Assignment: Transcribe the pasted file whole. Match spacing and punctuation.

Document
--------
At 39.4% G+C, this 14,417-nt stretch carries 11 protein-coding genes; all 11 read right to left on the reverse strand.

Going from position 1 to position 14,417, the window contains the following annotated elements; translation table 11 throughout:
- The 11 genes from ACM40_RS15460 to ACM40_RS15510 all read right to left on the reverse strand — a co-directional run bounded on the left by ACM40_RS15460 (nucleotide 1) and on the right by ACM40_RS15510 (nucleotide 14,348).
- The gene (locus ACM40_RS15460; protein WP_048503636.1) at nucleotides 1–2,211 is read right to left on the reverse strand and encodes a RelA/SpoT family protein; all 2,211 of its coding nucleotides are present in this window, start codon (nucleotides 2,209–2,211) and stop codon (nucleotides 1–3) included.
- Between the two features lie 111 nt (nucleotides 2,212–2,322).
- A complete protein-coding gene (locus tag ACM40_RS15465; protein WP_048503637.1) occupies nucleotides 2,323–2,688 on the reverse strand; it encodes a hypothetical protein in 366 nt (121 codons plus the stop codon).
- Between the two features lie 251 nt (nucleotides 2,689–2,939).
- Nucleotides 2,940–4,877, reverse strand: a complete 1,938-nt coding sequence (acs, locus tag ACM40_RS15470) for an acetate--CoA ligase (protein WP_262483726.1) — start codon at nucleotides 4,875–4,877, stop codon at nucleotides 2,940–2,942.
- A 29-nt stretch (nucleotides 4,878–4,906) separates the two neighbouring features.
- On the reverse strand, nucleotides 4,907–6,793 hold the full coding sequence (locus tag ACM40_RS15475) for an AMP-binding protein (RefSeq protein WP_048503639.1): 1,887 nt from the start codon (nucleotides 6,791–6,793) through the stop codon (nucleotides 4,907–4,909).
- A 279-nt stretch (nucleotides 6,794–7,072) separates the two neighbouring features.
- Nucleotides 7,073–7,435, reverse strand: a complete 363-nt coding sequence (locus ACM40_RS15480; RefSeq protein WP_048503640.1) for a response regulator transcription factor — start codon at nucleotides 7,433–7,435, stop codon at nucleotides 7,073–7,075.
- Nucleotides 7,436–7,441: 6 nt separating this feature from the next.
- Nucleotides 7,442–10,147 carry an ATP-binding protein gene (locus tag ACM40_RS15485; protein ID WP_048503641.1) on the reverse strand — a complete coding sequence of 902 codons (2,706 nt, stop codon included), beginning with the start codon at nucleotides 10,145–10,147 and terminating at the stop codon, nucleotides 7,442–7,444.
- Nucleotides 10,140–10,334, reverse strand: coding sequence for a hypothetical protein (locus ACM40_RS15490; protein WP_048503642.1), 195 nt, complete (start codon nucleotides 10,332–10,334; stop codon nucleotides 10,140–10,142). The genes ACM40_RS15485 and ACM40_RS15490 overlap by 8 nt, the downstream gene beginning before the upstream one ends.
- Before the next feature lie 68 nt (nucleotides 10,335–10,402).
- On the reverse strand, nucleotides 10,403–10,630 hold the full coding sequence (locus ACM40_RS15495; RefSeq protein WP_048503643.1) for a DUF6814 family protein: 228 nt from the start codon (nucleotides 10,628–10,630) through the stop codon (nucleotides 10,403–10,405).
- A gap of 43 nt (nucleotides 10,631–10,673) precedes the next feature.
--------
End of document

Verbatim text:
At 39.4% G+C, this 14,417-nt stretch carries 11 protein-coding genes; all 11 read right to left on the reverse strand.

Going from position 1 to position 14,417, the window contains the following annotated elements; translation table 11 throughout:
- The 11 genes from ACM40_RS15460 to ACM40_RS15510 all read right to left on the reverse strand — a co-directional run bounded on the left by ACM40_RS15460 (nucleotide 1) and on the right by ACM40_RS15510 (nucleotide 14,348).
- The gene (locus ACM40_RS15460; protein WP_048503636.1) at nucleotides 1–2,211 is read right to left on the reverse strand and encodes a RelA/SpoT family protein; all 2,211 of its coding nucleotides are present in this window, start codon (nucleotides 2,209–2,211) and stop codon (nucleotides 1–3) included.
- Between the two features lie 111 nt (nucleotides 2,212–2,322).
- A complete protein-coding gene (locus tag ACM40_RS15465; protein WP_048503637.1) occupies nucleotides 2,323–2,688 on the reverse strand; it encodes a hypothetical protein in 366 nt (121 codons plus the stop codon).
- Between the two features lie 251 nt (nucleotides 2,689–2,939).
- Nucleotides 2,940–4,877, reverse strand: a complete 1,938-nt coding sequence (acs, locus tag ACM40_RS15470) for an acetate--CoA ligase (protein WP_262483726.1) — start codon at nucleotides 4,875–4,877, stop codon at nucleotides 2,940–2,942.
- A 29-nt stretch (nucleotides 4,878–4,906) separates the two neighbouring features.
- On the reverse strand, nucleotides 4,907–6,793 hold the full coding sequence (locus tag ACM40_RS15475) for an AMP-binding protein (RefSeq protein WP_048503639.1): 1,887 nt from the start codon (nucleotides 6,791–6,793) through the stop codon (nucleotides 4,907–4,909).
- A 279-nt stretch (nucleotides 6,794–7,072) separates the two neighbouring features.
- Nucleotides 7,073–7,435, reverse strand: a complete 363-nt coding sequence (locus ACM40_RS15480; RefSeq protein WP_048503640.1) for a response regulator transcription factor — start codon at nucleotides 7,433–7,435, stop codon at nucleotides 7,073–7,075.
- Nucleotides 7,436–7,441: 6 nt separating this feature from the next.
- Nucleotides 7,442–10,147 carry an ATP-binding protein gene (locus tag ACM40_RS15485; protein ID WP_048503641.1) on the reverse strand — a complete coding sequence of 902 codons (2,706 nt, stop codon included), beginning with the start codon at nucleotides 10,145–10,147 and terminating at the stop codon, nucleotides 7,442–7,444.
- Nucleotides 10,140–10,334, reverse strand: coding sequence for a hypothetical protein (locus ACM40_RS15490; protein WP_048503642.1), 195 nt, complete (start codon nucleotides 10,332–10,334; stop codon nucleotides 10,140–10,142). The genes ACM40_RS15485 and ACM40_RS15490 overlap by 8 nt, the downstream gene beginning before the upstream one ends.
- Before the next feature lie 68 nt (nucleotides 10,335–10,402).
- On the reverse strand, nucleotides 10,403–10,630 hold the full coding sequence (locus ACM40_RS15495; RefSeq protein WP_048503643.1) for a DUF6814 family protein: 228 nt from the start codon (nucleotides 10,628–10,630) through the stop codon (nucleotides 10,403–10,405).
- A gap of 43 nt (nucleotides 10,631–10,673) precedes the next feature.